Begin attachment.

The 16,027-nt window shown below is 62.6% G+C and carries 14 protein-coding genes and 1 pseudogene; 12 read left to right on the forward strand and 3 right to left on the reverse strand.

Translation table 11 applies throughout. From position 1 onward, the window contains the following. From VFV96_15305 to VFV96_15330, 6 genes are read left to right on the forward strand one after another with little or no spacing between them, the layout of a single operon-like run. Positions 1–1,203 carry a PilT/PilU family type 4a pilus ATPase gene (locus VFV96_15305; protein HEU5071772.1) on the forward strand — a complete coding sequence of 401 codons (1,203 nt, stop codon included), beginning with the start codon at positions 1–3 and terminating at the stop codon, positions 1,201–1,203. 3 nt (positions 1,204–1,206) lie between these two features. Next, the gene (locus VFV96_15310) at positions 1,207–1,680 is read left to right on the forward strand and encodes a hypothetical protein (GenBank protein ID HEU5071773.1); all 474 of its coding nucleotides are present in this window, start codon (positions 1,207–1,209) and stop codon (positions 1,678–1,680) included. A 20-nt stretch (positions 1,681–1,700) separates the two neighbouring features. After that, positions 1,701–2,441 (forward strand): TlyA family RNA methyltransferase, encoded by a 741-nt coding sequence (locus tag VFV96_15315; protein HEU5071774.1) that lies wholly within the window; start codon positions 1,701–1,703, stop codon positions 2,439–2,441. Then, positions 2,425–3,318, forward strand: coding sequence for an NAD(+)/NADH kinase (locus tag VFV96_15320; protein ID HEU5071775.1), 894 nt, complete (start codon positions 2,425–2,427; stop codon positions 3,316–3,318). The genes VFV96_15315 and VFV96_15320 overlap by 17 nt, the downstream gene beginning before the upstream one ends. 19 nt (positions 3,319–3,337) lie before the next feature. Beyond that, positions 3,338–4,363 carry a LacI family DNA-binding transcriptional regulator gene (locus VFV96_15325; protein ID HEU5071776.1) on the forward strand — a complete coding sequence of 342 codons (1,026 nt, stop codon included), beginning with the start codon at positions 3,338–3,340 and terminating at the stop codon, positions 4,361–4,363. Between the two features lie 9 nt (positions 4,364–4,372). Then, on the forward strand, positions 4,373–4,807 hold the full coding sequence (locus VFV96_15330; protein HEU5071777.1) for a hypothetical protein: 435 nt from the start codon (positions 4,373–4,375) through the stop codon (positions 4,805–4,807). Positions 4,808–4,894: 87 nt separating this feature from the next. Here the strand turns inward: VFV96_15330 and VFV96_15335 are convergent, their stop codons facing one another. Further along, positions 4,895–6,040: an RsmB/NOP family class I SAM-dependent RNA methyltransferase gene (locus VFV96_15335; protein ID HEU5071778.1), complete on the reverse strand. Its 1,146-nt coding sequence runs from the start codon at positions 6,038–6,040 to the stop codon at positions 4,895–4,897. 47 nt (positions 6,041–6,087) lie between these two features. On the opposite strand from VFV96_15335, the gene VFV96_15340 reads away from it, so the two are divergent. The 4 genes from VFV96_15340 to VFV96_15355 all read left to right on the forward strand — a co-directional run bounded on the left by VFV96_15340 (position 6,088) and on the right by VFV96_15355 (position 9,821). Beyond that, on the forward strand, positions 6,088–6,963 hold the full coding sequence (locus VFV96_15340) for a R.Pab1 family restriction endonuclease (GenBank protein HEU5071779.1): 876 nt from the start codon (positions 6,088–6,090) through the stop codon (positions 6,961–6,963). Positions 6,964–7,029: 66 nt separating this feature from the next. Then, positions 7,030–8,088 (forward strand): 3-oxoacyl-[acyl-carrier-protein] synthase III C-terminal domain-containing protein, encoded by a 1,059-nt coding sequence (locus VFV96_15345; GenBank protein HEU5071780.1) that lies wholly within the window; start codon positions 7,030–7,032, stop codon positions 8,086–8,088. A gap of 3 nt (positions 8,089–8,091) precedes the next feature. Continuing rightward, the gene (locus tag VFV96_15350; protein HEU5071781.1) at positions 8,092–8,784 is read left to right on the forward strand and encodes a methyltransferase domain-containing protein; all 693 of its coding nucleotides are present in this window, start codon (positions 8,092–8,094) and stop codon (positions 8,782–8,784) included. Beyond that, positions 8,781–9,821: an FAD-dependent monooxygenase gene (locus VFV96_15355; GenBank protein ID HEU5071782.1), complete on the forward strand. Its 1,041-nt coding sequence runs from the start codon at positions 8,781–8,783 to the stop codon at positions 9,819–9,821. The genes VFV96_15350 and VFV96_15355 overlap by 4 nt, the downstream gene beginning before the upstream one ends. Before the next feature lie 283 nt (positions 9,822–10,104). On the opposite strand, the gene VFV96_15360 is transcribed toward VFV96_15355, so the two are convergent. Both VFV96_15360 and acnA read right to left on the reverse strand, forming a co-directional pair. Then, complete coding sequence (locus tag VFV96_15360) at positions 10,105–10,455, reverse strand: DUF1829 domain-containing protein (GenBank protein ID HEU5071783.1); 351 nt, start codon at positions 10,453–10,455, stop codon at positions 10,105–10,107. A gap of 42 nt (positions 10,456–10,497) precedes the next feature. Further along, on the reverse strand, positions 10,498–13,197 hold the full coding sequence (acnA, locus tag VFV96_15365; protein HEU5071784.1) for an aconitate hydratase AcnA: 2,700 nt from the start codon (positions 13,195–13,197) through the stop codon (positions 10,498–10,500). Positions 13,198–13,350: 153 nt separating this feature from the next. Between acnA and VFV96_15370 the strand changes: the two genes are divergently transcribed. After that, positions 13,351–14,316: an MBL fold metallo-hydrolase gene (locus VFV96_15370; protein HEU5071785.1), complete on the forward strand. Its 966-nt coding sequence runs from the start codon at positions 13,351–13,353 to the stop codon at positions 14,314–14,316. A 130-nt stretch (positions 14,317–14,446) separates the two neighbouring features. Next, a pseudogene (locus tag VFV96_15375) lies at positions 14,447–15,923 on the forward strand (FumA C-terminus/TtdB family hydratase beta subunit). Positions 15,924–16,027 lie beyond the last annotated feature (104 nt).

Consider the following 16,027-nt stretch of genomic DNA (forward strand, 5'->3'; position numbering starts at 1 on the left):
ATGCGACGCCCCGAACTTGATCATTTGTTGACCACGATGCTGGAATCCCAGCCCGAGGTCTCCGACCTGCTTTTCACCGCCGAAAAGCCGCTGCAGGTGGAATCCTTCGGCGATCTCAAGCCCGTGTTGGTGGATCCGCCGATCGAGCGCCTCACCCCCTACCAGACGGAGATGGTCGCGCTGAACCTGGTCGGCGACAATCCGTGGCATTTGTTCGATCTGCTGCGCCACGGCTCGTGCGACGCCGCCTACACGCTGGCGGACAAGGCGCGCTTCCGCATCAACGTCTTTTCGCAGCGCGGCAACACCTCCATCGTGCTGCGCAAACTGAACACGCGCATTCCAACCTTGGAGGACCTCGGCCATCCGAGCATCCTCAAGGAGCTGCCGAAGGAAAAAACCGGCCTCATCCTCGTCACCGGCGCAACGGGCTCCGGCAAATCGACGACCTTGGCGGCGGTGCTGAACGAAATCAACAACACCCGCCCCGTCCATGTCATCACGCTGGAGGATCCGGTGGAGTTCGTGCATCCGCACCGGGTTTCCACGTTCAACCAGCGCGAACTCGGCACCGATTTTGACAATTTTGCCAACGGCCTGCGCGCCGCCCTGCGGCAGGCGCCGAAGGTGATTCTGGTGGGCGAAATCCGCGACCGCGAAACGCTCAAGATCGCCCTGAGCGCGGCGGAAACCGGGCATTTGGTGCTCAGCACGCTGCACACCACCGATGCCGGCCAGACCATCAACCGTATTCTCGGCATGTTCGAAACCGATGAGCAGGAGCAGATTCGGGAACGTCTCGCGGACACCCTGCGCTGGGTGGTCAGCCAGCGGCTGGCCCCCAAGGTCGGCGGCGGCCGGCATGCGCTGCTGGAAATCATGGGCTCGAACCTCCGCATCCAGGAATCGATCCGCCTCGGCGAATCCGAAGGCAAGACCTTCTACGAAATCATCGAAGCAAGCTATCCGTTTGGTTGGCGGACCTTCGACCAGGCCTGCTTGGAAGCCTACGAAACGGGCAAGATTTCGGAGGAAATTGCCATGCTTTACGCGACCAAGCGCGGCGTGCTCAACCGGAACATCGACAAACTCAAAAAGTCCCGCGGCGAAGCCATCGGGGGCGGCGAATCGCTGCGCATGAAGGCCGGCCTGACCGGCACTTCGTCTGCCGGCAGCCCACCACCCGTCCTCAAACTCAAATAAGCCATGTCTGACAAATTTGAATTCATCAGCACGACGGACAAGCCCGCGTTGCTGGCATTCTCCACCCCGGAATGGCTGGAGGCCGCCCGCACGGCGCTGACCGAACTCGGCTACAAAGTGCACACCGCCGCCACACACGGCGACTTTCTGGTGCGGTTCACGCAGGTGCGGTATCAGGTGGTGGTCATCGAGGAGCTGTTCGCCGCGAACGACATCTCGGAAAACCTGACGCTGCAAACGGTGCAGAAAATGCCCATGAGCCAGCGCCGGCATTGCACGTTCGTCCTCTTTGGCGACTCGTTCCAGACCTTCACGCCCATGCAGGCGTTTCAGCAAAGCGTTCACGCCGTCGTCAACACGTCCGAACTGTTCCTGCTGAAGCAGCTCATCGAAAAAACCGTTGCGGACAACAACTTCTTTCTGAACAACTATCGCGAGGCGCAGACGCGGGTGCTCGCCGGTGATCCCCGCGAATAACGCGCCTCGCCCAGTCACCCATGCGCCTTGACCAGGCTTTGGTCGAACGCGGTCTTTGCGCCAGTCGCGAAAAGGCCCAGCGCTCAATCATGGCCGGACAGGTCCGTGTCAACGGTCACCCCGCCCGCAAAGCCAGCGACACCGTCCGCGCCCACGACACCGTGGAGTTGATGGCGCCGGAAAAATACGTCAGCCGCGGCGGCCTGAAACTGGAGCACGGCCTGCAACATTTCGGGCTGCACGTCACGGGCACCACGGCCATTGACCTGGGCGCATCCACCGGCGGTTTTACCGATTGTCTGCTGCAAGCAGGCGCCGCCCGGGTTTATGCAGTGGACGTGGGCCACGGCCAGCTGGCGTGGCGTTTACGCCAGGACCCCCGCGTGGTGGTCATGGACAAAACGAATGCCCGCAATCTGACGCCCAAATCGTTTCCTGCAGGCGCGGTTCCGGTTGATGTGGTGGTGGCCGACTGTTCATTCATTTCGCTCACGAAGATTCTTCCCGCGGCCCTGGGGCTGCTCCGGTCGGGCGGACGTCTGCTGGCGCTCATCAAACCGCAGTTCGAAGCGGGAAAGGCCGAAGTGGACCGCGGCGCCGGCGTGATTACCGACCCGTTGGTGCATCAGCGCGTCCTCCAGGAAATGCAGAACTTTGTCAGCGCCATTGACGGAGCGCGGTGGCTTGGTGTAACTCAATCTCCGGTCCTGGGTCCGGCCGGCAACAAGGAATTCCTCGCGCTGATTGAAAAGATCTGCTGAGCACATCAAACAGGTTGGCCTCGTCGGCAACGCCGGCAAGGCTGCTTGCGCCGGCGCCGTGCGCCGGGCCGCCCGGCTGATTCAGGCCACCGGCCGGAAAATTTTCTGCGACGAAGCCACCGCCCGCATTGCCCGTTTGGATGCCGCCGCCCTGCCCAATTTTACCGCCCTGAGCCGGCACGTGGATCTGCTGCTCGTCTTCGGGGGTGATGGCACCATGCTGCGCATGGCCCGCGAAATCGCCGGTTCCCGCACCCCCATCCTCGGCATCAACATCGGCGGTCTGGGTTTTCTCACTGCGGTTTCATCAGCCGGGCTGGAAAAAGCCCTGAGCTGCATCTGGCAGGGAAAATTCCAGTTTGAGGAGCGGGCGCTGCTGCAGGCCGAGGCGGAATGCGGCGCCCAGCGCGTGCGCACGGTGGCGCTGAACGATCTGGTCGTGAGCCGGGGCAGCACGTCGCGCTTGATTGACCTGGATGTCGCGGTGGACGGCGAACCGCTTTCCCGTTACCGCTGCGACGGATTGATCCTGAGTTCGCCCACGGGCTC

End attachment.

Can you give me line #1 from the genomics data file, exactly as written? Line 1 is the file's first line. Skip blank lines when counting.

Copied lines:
The 16,027-nt window shown below is 62.6% G+C and carries 14 protein-coding genes and 1 pseudogene; 12 read left to right on the forward strand and 3 right to left on the reverse strand.